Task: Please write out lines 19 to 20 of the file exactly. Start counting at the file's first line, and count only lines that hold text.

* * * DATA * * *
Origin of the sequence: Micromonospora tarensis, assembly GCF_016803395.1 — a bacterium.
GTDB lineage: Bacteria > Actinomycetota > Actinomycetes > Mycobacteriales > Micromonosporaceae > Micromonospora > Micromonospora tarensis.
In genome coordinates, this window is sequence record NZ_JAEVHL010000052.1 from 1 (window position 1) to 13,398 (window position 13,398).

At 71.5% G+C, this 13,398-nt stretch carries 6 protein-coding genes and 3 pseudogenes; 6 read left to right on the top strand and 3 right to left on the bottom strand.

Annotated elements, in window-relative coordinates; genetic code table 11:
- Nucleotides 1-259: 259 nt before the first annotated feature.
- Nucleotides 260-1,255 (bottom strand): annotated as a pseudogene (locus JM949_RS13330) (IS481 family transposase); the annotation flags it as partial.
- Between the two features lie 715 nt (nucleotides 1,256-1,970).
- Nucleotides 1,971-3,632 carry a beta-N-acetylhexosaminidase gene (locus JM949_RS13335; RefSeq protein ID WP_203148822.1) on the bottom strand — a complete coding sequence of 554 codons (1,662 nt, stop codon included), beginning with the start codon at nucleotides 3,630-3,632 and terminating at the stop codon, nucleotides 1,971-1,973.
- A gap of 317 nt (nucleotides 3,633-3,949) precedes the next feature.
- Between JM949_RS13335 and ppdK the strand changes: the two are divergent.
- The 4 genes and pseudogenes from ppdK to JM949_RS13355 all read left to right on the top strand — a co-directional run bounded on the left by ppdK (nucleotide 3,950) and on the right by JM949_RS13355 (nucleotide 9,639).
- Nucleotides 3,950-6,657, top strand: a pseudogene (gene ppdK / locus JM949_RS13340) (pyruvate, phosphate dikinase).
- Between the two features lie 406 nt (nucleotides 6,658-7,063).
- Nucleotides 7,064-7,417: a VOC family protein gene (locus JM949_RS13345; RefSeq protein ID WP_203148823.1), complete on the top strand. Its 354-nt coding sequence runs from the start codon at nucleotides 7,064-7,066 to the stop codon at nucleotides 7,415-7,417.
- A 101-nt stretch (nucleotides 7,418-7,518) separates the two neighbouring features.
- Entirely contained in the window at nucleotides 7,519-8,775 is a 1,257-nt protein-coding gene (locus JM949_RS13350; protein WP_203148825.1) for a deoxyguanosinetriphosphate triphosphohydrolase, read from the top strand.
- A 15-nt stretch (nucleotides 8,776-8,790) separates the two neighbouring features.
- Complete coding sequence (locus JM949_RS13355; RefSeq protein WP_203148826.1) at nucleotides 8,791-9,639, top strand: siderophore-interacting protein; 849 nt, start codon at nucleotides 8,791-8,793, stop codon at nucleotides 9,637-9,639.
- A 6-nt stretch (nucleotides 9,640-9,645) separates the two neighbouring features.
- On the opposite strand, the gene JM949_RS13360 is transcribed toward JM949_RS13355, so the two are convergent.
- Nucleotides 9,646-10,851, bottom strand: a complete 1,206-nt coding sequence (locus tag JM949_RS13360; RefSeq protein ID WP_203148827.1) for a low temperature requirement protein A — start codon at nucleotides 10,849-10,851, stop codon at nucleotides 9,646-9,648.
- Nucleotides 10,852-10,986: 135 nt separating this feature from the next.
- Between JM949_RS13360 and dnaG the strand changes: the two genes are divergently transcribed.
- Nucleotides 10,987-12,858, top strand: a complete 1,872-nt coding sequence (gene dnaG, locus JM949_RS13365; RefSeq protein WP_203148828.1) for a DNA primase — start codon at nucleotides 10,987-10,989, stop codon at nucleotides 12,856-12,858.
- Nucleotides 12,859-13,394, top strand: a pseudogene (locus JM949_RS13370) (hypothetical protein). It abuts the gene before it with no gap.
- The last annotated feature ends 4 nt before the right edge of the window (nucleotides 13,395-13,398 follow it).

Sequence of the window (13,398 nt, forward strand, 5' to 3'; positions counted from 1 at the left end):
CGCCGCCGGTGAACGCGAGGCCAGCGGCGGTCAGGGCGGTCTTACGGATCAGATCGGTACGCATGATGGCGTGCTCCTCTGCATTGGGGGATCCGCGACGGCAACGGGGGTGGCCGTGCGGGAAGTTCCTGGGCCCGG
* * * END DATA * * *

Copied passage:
- Complete coding sequence (locus JM949_RS13355; RefSeq protein WP_203148826.1) at nucleotides 8,791-9,639, top strand: siderophore-interacting protein; 849 nt, start codon at nucleotides 8,791-8,793, stop codon at nucleotides 9,637-9,639.
- A 6-nt stretch (nucleotides 9,640-9,645) separates the two neighbouring features.